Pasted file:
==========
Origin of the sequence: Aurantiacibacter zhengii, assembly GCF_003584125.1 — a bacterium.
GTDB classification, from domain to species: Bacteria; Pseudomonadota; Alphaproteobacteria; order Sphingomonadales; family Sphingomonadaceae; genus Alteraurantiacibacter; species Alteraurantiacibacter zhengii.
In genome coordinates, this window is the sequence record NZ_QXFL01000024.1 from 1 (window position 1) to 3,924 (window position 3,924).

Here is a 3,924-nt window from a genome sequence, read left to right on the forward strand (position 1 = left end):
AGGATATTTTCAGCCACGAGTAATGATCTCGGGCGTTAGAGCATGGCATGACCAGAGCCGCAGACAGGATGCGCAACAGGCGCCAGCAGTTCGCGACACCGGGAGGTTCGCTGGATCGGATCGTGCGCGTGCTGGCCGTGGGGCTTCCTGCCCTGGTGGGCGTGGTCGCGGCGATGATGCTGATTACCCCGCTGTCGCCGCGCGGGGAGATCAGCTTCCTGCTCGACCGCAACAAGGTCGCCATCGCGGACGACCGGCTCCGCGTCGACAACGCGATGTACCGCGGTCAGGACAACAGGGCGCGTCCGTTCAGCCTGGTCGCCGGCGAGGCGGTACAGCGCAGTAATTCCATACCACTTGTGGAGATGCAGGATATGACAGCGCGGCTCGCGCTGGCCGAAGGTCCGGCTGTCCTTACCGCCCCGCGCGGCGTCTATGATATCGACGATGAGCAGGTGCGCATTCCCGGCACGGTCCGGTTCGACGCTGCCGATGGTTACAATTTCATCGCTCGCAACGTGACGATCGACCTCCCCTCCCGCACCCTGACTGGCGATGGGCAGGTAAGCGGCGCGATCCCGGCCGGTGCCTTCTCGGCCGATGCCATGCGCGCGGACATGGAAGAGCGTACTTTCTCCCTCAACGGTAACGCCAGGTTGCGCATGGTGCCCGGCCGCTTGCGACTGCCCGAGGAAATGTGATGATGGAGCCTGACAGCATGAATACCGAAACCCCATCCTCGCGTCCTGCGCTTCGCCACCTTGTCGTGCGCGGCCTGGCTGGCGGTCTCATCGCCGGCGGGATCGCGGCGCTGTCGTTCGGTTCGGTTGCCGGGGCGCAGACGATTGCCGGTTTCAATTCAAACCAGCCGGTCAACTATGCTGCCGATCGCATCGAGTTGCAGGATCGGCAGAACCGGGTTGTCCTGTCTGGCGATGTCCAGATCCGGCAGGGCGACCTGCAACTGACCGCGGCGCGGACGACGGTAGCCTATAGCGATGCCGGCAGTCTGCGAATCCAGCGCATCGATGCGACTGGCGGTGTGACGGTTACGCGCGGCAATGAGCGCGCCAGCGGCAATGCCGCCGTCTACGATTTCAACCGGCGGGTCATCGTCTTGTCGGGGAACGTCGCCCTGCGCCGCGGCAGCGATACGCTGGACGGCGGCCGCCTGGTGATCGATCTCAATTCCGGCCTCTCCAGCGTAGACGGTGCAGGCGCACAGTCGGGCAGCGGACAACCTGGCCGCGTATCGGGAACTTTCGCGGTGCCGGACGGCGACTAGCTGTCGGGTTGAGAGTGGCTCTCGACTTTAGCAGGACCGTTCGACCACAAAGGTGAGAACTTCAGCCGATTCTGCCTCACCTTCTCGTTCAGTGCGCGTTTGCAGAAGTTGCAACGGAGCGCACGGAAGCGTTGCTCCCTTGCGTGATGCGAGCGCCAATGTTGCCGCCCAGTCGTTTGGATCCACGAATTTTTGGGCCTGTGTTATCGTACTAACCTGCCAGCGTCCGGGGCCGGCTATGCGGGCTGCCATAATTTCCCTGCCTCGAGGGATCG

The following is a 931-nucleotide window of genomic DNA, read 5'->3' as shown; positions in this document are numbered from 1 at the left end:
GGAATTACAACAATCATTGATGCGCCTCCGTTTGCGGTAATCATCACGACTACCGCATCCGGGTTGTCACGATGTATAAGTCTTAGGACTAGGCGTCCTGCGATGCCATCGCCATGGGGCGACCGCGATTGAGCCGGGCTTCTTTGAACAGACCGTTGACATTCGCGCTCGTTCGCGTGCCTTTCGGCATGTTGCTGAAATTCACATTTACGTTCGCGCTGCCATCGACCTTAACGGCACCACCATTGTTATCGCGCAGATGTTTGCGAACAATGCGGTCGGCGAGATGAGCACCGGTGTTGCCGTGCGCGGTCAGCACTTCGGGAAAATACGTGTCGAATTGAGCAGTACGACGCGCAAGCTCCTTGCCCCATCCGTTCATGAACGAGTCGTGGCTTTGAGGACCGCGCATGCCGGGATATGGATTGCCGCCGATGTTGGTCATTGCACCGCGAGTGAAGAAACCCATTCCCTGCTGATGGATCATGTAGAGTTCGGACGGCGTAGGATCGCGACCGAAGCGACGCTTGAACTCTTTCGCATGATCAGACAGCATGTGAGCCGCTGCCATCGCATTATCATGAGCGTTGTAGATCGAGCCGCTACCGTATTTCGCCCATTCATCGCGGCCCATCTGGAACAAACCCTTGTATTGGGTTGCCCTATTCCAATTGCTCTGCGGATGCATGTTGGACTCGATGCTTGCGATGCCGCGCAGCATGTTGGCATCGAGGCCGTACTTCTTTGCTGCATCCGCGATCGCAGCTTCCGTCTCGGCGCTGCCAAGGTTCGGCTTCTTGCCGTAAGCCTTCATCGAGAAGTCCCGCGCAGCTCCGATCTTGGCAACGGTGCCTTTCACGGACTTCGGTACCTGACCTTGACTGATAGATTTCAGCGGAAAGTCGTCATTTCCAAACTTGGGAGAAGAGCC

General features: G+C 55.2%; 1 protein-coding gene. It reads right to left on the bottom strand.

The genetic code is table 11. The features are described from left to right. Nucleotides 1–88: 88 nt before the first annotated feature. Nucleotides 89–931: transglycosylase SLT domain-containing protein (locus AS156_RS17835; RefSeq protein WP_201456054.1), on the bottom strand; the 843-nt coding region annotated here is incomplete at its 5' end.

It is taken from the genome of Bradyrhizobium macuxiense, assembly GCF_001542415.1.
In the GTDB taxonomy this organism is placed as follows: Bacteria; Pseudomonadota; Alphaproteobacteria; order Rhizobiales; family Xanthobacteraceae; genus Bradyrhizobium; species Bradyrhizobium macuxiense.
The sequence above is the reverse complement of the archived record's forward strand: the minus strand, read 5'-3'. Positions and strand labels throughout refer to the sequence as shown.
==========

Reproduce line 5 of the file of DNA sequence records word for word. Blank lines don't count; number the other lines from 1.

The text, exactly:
AGGATATTTTCAGCCACGAGTAATGATCTCGGGCGTTAGAGCATGGCATGACCAGAGCCGCAGACAGGATGCGCAACAGGCGCCAGCAGTTCGCGACACCGGGAGGTTCGCTGGATCGGATCGTGCGCGTGCTGGCCGTGGGGCTTCCTGCCCTGGTGGGCGTGGTCGCGGCGATGATGCTGATTACCCCGCTGTCGCCGCGCGGGGAGATCAGCTTCCTGCTCGACCGCAACAAGGTCGCCATCGCGGACGACCGGCTCCGCGTCGACAACGCGATGTACCGCGGTCAGGACAACAGGGCGCGTCCGTTCAGCCTGGTCGCCGGCGAGGCGGTACAGCGCAGTAATTCCATACCACTTGTGGAGATGCAGGATATGACAGCGCGGCTCGCGCTGGCCGAAGGTCCGGCTGTCCTTACCGCCCCGCGCGGCGTCTATGATATCGACGATGAGCAGGTGCGCATTCCCGGCACGGTCCGGTTCGACGCTGCCGATGGTTACAATTTCATCGCTCGCAACGTGACGATCGACCTCCCCTCCCGCACCCTGACTGGCGATGGGCAGGTAAGCGGCGCGATCCCGGCCGGTGCCTTCTCGGCCGATGCCATGCGCGCGGACATGGAAGAGCGTACTTTCTCCCTCAACGGTAACGCCAGGTTGCGCATGGTGCCCGGCCGCTTGCGACTGCCCGAGGAAATGTGATGATGGAGCCTGACAGCATGAATACCGAAACCCCATCCTCGCGTCCTGCGCTTCGCCACCTTGTCGTGCGCGGCCTGGCTGGCGGTCTCATCGCCGGCGGGATCGCGGCGCTGTCGTTCGGTTCGGTTGCCGGGGCGCAGACGATTGCCGGTTTCAATTCAAACCAGCCGGTCAACTATGCTGCCGATCGCATCGAGTTGCAGGATCGGCAGAACCGGGTTGTCCTGTCTGGCGATGTCCAGATCCGGCAGGGCGACCTGCAACTGACCGCGGCGCGGACGACGGTAGCCTATAGCGATGCCGGCAGTCTGCGAATCCAGCGCATCGATGCGACTGGCGGTGTGACGGTTACGCGCGGCAATGAGCGCGCCAGCGGCAATGCCGCCGTCTACGATTTCAACCGGCGGGTCATCGTCTTGTCGGGGAACGTCGCCCTGCGCCGCGGCAGCGATACGCTGGACGGCGGCCGCCTGGTGATCGATCTCAATTCCGGCCTCTCCAGCGTAGACGGTGCAGGCGCACAGTCGGGCAGCGGACAACCTGGCCGCGTATCGGGAACTTTCGCGGTGCCGGACGGCGACTAGCTGTCGGGTTGAGAGTGGCTCTCGACTTTAGCAGGACCGTTCGACCACAAAGGTGAGAACTTCAGCCGATTCTGCCTCACCTTCTCGTTCAGTGCGCGTTTGCAGAAGTTGCAACGGAGCGCACGGAAGCGTTGCTCCCTTGCGTGATGCGAGCGCCAATGTTGCCGCCCAGTCGTTTGGATCCACGAATTTTTGGGCCTGTGTTATCGTACTAACCTGCCAGCGTCCGGGGCCGGCTATGCGGGCTGCCATAATTTCCCTGCCTCGAGGGATCG